Architecture is a doing word. You can learn a great deal about the workings of architecture through analysing examples but a fuller understanding of its powers and potential comes through practice, by trying to do it...
This book offers student architects a series of exercises that will develop their capacity for doing architecture. Exercises in Architecture builds on and supplements the methodology for architectural analysis presented in the author’s previous book Analysing Architecture (third edition, Routledge, 2009) and demonstrated in his Twenty Buildings Every Architect Should Understand (Routledge, 2010). The three books taken together deal with the three aspects of learning: description, analysis of examples, and practice.
The book offers twelve exercises, each divided into a short series of tasks aimed at developing a particular theme or area of architectural capacity. The exercises deal with themes such as place-making, learning through drawing, framing, light, , uses of geometry, stage setting, eliciting emotional responses, the genetics of detail and so forth.
Table of Contents
Prelude: The ‘Architecture’ General Introduction Part 1: Fundamentals Exercise 1: The Substance without Substance Exercise 2: Flipping Perceptions Exercise 3: Axis (and its Denial) Part 2: Geometries of Being Exercise 4: Alignment Exercise Exercise 5: Anthropometry Exercise 6: Social Geometry Exercise 7: The Geometry of Making Exercise 8: The Geometry of Planning Exercise 9: Ideal Geometry Exercise 10: Symmetry and Asymmetry Exercise 11: Playing with Geometry Part 3: Out into the Real World Exercise 12: Making Places in the Landscape Postlude: Drawing Plans and Sections
Simon Unwin has helped students learn to think as architects for over three decades. He is Emeritus Professor of Architecture at the University of Dundee, Scotland. Previously he taught architectural design and analysis at the Welsh School of Architecture in Cardiff University. He has lived in Great Britain and Australia, and taught or lectured on his work in China, Israel, India, Sweden, Turkey, Canada and the United States as well as at other schools in the UK and Europe. Simon Unwin’s books are used in schools of architecture around the world. Analysing Architecture has been translated into Persian, Chinese, Japanese, Spanish and Korean and is currently being translated into Portuguese, Russian and Arabic. He continues to teach at the Welsh School of Architecture in Cardiff.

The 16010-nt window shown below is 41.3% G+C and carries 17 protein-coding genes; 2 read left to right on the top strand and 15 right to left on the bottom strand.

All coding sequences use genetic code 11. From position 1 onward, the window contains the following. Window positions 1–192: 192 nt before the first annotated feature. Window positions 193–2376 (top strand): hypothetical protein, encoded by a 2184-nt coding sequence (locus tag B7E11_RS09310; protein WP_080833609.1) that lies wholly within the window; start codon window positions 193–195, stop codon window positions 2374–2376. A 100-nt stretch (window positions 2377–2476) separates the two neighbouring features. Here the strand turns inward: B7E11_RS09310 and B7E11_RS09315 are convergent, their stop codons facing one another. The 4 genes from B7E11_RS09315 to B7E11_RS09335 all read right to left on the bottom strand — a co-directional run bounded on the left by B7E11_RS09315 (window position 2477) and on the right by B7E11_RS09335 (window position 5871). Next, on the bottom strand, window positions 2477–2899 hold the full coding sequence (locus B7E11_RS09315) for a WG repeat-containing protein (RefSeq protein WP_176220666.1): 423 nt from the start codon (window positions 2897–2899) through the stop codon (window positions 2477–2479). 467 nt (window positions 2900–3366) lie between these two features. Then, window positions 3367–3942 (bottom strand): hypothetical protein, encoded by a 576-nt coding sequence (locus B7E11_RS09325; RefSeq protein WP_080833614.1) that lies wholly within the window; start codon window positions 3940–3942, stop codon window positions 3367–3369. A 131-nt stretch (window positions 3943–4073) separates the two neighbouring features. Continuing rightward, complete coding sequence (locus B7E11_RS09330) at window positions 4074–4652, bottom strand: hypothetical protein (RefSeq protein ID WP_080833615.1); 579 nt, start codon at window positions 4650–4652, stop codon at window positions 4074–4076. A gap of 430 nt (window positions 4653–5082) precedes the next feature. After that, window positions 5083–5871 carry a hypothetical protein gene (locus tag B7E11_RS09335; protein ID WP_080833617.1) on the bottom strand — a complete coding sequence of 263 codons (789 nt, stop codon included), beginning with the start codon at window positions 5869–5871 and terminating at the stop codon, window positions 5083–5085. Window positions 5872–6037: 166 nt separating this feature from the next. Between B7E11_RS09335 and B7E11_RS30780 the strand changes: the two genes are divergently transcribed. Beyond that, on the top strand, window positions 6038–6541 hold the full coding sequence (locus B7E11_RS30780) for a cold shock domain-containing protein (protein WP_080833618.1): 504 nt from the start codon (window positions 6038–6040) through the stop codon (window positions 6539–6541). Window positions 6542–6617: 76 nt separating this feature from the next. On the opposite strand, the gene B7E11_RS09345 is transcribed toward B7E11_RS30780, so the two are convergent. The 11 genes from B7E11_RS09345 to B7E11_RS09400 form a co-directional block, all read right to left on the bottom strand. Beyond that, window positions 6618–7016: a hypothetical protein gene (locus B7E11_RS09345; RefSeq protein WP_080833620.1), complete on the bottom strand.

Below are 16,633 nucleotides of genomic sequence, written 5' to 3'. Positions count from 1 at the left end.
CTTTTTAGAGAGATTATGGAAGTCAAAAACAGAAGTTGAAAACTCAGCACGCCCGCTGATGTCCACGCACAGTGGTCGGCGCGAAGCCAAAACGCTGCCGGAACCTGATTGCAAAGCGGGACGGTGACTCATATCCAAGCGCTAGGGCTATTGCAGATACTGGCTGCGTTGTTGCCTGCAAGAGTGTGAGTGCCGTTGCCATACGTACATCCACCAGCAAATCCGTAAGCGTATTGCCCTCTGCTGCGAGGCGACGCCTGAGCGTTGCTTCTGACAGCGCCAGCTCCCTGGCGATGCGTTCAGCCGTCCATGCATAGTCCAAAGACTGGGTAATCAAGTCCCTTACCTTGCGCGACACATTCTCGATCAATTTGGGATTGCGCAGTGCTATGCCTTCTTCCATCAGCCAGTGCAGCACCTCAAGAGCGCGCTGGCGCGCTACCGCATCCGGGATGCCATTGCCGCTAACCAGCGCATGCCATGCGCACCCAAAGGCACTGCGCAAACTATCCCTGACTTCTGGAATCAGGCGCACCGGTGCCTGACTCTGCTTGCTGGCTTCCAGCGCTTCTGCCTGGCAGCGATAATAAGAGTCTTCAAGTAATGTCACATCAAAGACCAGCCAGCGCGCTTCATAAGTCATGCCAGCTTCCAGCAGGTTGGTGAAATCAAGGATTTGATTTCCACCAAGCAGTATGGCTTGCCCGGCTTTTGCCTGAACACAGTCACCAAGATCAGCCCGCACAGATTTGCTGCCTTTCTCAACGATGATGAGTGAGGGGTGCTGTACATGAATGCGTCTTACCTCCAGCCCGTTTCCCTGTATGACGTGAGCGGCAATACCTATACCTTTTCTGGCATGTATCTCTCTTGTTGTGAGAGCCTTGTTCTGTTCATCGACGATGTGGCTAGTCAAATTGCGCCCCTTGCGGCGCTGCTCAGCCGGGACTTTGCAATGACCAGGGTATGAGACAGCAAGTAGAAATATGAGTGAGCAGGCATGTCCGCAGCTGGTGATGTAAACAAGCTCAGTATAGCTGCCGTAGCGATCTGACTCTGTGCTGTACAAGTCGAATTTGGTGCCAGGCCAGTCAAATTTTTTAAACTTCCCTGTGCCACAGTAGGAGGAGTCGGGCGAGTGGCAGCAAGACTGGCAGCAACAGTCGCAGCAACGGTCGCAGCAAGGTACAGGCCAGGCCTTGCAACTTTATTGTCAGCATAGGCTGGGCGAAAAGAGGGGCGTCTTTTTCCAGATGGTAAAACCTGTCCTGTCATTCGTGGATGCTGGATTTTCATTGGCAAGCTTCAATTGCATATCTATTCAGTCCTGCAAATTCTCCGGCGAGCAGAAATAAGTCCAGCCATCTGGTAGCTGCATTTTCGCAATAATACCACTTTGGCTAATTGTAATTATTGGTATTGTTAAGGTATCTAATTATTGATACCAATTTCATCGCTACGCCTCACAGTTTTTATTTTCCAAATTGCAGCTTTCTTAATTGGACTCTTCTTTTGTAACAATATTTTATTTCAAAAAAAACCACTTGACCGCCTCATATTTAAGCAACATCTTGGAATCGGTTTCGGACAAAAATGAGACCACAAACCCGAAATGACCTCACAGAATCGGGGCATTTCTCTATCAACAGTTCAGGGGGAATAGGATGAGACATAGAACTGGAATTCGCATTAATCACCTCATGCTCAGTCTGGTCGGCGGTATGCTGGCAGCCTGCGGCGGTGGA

'Having assured many students that there are no quick fix injections or architectural jabs available, I have previously extolled the benefits to be derived from a prolonged course of general architectural physiotherapy. From now on I will be more than happy to specifically prescribe Exercises in Architecture.'
Simon Hacker, Lecturer in Architecture at Newcastle University, UK
'By way of a series of written observations, Simon Unwin demonstrates some of the most basic lessons of architecture. With his elegantly drawn examples paired with simple notebook exercises for the reader, Unwin creates a text that interweaves reading, looking, thinking, and making into a series of self-discoveries. This book will challenge both beginning designers and accomplished professionals alike.'
Peter Wong, Associate Professor of Architecture at the University of North Carolina Charlotte, USA
"Simon Unwin has written the perfect book for all those who have often wondered how architects design. Clear, informative exercises take you through everyday basic design problems architects face when conceiving and developing a building. Exercises in Architecture is a must-have textbook for any university that offers an Understanding Architecture course, for high schools that have design-focused programs, and for any person generally interested in understanding the architectural design process."
Charles P. Graves, Associate Professor of Architecture and Urban Design at Kent State University, USA
'Exercises in Architecture is an extraordinarily accessible text that takes on a great many sophisticated topics fundamental to architectural understanding. The clarity of Unwin’s writing and his superbly crafted drawings will be refreshing and inspiring to both students and faculty. I especially appreciate the attention placed on the process of developing one’s ability to "do" architecture, and the real necessity of using a sketchbook in this process.'
Matthew T. Brehm, Associate Professor of Architecture at the University of Idaho, USA